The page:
WASHINGTON — U.S. employers shed jobs last month for the first time since April, cutting 140,000 positions, clear evidence that the economy is faltering as the viral pandemic tightens its grip on consumers and businesses.
At the same time, the unemployment rate stayed at 6.7%, the first time it hasn’t fallen since April.
Friday’s figures from the Labor Department suggest that employers have rehired roughly all the workers they can afford to after having laid off more than 22 million in the spring — the worst such loss on record. With consumer spending barely growing over the past few months, most companies have little incentive to hire. The economy still has nearly 10 million fewer jobs than it did before the pandemic sent it into a deep recession nearly a year ago having recovered just 56% of those lost.
The pandemic will likely continue to weaken the economy through the winter and perhaps early spring, and further job losses are possible early this year. But many economists, along with the Federal Reserve’s policymakers, say they think that once the coronavirus vaccines are more widely distributed, a broad recovery should take hold in the second half of the year. The incoming Biden administration, along with a now fully Democratic-controlled House and Senate, is also expected to push rescue aid and spending measures that could accelerate growth.
For now, the renewed surge in virus cases, as well as cold weather, has caused millions of consumers to avoid eating out, shopping and traveling. Re-imposed business restrictions have shut down numerous restaurants, bars, and other venues. Economists at TD Securities estimate that more than half the states have restricted gatherings to 10 or fewer people, up from about a quarter in September. New York City and California, among others, placed strict new limits on restaurants last month.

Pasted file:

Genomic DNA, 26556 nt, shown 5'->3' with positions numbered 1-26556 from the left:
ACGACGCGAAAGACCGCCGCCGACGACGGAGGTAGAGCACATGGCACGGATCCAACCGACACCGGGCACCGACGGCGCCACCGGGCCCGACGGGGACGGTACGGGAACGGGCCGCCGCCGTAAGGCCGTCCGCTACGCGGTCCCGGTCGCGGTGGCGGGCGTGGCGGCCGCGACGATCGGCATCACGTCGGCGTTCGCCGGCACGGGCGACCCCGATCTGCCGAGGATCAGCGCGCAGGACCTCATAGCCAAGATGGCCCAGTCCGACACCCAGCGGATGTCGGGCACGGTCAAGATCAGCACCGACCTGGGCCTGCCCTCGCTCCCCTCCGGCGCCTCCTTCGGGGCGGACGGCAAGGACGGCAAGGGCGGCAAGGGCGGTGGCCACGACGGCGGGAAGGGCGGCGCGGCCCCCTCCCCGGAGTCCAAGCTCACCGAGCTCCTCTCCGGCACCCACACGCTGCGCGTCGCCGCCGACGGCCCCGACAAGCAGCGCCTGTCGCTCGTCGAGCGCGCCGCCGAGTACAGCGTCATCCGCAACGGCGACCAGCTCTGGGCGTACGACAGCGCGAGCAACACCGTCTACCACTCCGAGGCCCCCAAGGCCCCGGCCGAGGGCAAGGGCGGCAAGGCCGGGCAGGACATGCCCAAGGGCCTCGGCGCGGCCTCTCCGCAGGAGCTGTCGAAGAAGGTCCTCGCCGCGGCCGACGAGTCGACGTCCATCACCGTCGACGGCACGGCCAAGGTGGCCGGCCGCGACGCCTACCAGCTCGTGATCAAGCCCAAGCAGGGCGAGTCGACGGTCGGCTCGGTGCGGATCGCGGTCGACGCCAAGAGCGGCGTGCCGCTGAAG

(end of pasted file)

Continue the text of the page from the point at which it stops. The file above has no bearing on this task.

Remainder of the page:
New viral cases continue to set daily records. And on Wednesday, the nation registered more COVID-19 deaths in a single day than ever before — nearly 3,900. The virus is surging in several states, with California, the largest state, hit particularly hard. Skyrocketing caseloads there are threatening to force hospitals to ration care.
Last month, job losses were heavily concentrated among restaurants, bars, hotels, casinos, movie theaters and other entertainment venues. Those sectors shed nearly 500,000 jobs, the most since April, when nationwide shutdowns triggered 7.6 million layoffs. While those sectors will regain some jobs as the economy recovers, changing consumer habits will likely mean that some portion of the lost jobs will be gone for good. Business travel, for example, may not return to pre-pandemic levels.
Most other industries actually added jobs in December, with manufacturers, construction companies and higher-paying professional services such as architecture, engineering and accounting hiring more workers. The huge disparities among industries are sure to exacerbate economic inequality, given that most of the job losses are in lower-paid industries, while middle- and higher-paid workers have largely remained employed.